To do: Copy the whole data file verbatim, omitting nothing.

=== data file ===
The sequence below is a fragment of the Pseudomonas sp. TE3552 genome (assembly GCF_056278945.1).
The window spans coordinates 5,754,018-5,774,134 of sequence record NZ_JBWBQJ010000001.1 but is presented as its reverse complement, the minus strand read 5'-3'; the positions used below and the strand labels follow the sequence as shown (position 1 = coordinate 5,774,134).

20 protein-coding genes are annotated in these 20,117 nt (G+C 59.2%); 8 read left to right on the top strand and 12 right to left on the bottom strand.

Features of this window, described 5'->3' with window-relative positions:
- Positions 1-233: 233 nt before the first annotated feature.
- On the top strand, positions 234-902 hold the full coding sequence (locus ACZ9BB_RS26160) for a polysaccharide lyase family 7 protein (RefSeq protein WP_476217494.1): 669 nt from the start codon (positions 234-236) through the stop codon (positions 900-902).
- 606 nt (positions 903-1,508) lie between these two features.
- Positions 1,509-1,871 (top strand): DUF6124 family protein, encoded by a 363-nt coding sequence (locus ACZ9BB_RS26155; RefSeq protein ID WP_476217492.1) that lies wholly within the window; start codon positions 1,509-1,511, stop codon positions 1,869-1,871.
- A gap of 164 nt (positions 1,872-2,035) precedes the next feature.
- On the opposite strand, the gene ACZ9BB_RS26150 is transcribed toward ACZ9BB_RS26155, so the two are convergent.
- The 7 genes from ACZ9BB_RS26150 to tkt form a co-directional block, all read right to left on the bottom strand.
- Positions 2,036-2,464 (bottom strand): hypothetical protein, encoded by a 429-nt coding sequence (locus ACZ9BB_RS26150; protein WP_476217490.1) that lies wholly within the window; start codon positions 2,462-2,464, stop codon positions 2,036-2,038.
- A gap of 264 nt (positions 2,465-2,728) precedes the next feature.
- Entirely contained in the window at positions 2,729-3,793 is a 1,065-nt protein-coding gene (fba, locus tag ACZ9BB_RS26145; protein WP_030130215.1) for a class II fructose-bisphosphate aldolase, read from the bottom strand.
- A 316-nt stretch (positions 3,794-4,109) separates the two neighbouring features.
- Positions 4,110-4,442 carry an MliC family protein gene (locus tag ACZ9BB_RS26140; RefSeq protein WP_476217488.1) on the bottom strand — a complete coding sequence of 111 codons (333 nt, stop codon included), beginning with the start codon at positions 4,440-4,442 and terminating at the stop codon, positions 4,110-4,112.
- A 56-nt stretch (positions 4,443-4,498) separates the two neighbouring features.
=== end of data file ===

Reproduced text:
The sequence below is a fragment of the Pseudomonas sp. TE3552 genome (assembly GCF_056278945.1).
The window spans coordinates 5,754,018-5,774,134 of sequence record NZ_JBWBQJ010000001.1 but is presented as its reverse complement, the minus strand read 5'-3'; the positions used below and the strand labels follow the sequence as shown (position 1 = coordinate 5,774,134).

20 protein-coding genes are annotated in these 20,117 nt (G+C 59.2%); 8 read left to right on the top strand and 12 right to left on the bottom strand.

Features of this window, described 5'->3' with window-relative positions:
- Positions 1-233: 233 nt before the first annotated feature.
- On the top strand, positions 234-902 hold the full coding sequence (locus ACZ9BB_RS26160) for a polysaccharide lyase family 7 protein (RefSeq protein WP_476217494.1): 669 nt from the start codon (positions 234-236) through the stop codon (positions 900-902).
- 606 nt (positions 903-1,508) lie between these two features.
- Positions 1,509-1,871 (top strand): DUF6124 family protein, encoded by a 363-nt coding sequence (locus ACZ9BB_RS26155; RefSeq protein ID WP_476217492.1) that lies wholly within the window; start codon positions 1,509-1,511, stop codon positions 1,869-1,871.
- A gap of 164 nt (positions 1,872-2,035) precedes the next feature.
- On the opposite strand, the gene ACZ9BB_RS26150 is transcribed toward ACZ9BB_RS26155, so the two are convergent.
- The 7 genes from ACZ9BB_RS26150 to tkt form a co-directional block, all read right to left on the bottom strand.
- Positions 2,036-2,464 (bottom strand): hypothetical protein, encoded by a 429-nt coding sequence (locus ACZ9BB_RS26150; protein WP_476217490.1) that lies wholly within the window; start codon positions 2,462-2,464, stop codon positions 2,036-2,038.
- A gap of 264 nt (positions 2,465-2,728) precedes the next feature.
- Entirely contained in the window at positions 2,729-3,793 is a 1,065-nt protein-coding gene (fba, locus tag ACZ9BB_RS26145; protein WP_030130215.1) for a class II fructose-bisphosphate aldolase, read from the bottom strand.
- A 316-nt stretch (positions 3,794-4,109) separates the two neighbouring features.
- Positions 4,110-4,442 carry an MliC family protein gene (locus tag ACZ9BB_RS26140; RefSeq protein WP_476217488.1) on the bottom strand — a complete coding sequence of 111 codons (333 nt, stop codon included), beginning with the start codon at positions 4,440-4,442 and terminating at the stop codon, positions 4,110-4,112.
- A 56-nt stretch (positions 4,443-4,498) separates the two neighbouring features.